Postgraduate Research_Sterilisation TRay

The Auckland Hospital Central Sterile Services Department (CSSD) processes over 10,000 surgical instruments per day; washing, packing, and sterilising them in preparation for surgical use. During processing, instruments are contained within trays of varying design. While at face value these trays are no more than basic vessels, their design is subject to a multitude of complex technical demands. These demands come into play at different stages of processing, and are at times in direct contradiction of one another.


On a basic functional level, current designs meet requirements to varying degrees. They tend to be suitable for either washing or sterilisation, however no single holistic approach has been achieved. Furthermore, many existing designs incorporate features, like raised feet or exposed, sharp edges. Such features risk damaging the Kimguard sterile wrap that encases the trays during and after autoclaving to ensure sterility. If the Kimguard is damaged, the instruments must be reprocessed, resulting in delayed surgeries. This makes poor tray design a costly issue. There is a valuable opportunity for a tray design that mitigates the risk of damaging Kimguard while balancing the technical requirements of both washing and sterilisation.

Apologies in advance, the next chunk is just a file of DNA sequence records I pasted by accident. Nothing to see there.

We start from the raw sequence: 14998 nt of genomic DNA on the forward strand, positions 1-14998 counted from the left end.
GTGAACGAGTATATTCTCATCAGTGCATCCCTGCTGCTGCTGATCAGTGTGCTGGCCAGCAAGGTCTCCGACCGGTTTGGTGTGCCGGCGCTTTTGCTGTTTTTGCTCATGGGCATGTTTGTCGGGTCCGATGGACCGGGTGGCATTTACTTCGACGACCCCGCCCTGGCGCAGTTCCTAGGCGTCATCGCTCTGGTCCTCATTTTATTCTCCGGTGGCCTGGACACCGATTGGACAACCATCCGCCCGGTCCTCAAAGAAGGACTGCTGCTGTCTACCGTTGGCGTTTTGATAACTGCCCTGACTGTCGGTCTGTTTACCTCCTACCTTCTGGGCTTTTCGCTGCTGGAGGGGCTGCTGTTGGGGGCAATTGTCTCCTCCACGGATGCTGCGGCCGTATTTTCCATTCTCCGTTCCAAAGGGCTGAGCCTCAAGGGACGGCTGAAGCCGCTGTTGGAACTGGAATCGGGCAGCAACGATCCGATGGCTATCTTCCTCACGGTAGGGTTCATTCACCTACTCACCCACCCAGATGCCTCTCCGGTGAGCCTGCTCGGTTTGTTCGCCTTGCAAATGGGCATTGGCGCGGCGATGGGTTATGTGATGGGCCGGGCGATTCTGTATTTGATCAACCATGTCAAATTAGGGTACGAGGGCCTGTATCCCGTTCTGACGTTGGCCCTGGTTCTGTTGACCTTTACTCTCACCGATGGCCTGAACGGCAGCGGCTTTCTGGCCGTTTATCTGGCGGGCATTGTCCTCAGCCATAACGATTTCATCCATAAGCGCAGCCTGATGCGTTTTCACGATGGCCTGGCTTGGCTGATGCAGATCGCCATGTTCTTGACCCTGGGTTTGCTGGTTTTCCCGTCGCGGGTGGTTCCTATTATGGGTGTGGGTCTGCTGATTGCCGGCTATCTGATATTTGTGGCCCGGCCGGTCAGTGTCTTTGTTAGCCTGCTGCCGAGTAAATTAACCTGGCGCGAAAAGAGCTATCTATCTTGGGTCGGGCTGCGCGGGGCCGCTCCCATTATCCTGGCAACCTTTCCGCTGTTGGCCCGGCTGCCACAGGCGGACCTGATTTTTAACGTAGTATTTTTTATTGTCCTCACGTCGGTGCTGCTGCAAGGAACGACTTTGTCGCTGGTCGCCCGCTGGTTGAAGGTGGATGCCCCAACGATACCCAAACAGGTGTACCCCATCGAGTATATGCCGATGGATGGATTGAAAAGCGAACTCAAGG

The design generated in response to this opportunity takes a nuanced approach, working within tight technical constraints to generate small but meaningful design interventions that combine to create an elegant and holistically considered outcome.